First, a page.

The Eighth Amendment prohibits cruel and unusual punishment including deliberate indifference to the serious medical needs of an inmate. Unfortunately, in the age of mass incarceration, this is far too common.
Deliberate Indifference of Prisoner’s Serious Medical Needs
The deliberate indifference may be on the part of the prison, the guards and/or the medical providers. It could result from the lack of provision of medical care by the prison. It might also include interference with prescribed care on the part of the guards and staff. Finally, it may and typically does include neglect of serious medical conditions on the part of the medical provider.
In each of these cases, the prisoner might have a §1983 claim under the Eighth Amendment. In addition, the prisoner might also have a medical malpractice claim against the medical provider who is in New Mexico often a private medical group.
Medical Malpractice Claim Against Medical Prison Medical Provider
A medical malpractice case, particularly against a private medical group or doctor, would follow the rules and procedures for the most part of any medical malpractice claim. As such, the standard for the doctor is not deliberate indifference but violation of the standard of care in the medical profession or medical field.
In brief, the standards for the medical provider are higher than for guards for obvious reasons.
Guards simply are not trained to identify medical conditions in the absence of clear signs of illness.
Standards for Guards: Objective v. Subjective Requirements
There is a two prong test for deliberate indifference of medical needs in prisons and jails. First is the objective part which basically means that the prisoner was actually sick and needed medical care. In other words, there would at some point need to be a diagnosis of the illness or the illness would have to very obvious even to a guard. Finally, the court will consider whether the symptoms suggested a serious medical need along with whether potential harm to the prisoner was serious.
The subjective component requires that the guard, staff, medical provider knew of the risks to the prisoner and chose to ignore them. This knowledge may be imputed if the symptoms would suggest to the average person that the prisoner was suffering a serious medical condition or event. In this case, the guard should take action to protect the prisoner through an appropriate medical referral for treatment. Keep in mind, that if the guard does take reasonable action to obtain medical care, there is no 8th Amendment violation even if the outcome turns out poorly for the prisoner.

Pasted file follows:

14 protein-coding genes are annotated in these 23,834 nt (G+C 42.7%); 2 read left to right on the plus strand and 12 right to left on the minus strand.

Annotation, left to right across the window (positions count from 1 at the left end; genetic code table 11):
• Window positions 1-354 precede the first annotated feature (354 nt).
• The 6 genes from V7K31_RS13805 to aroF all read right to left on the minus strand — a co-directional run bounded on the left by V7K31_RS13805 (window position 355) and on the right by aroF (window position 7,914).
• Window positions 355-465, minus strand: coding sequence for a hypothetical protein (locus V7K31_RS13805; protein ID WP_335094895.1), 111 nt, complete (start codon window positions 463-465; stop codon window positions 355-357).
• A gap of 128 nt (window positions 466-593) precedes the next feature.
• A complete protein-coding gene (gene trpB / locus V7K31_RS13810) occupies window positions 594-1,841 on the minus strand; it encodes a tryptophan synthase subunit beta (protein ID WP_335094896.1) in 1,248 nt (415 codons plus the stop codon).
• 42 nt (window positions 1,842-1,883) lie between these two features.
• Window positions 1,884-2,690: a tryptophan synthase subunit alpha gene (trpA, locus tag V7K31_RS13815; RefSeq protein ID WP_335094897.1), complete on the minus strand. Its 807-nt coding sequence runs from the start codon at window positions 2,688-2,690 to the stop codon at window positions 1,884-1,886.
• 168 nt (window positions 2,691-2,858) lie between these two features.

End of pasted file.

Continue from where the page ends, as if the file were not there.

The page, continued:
For Profit Prisons and Prison Medical Care
Medical neglect in privately run prisons and/or privately managed medical services inside of prisons often results from profit driven medical decisions. Medical care is expensive and not particularly aligned with the profit motive.
Mass incarceration for profit is the primary culprit. There have been trends toward criminal justice reform that might have alleviated this. However, it appears that those trends may have abruptly come to an end.
New SPLC report uncovers abuse and neglect at immigrant detention centers in the South | Southern Poverty Law Center
New SPLC report uncovers abuse and neglect at immigrant detention centers in the South | Southern Poverty Law Center “Flooding the immigration detention system with hundreds of thousands of additional people will only lead to a grave human rights crisis.”
In addition to identifying inadequate medical care and widespread abuses, the study found that many immigrants languish in detention centers for months or sometimes years – typically without legal counsel and in violation of their rights – as they await hearings or deportation.
The Shocking Way ICE Neglected Immigrant Detainees As They Died
The Shocking Way ICE Neglected Immigrant Detainees As They Died At least 18 people detained in U.S. federal immigration custody received subpar medical care that may have contributed to their deaths, a scathing new Human Rights Watch (HRW) report finds.
The people who have recently died in immigration detention included legal immigrants, undocumented immigrants, and people looking for protection under the country’s refugee law. The report reviews 31 cases of death after some of those details were released in June by the U.S. Immigration and Customs Enforcement (ICE) Office of Detention Oversight (ODO).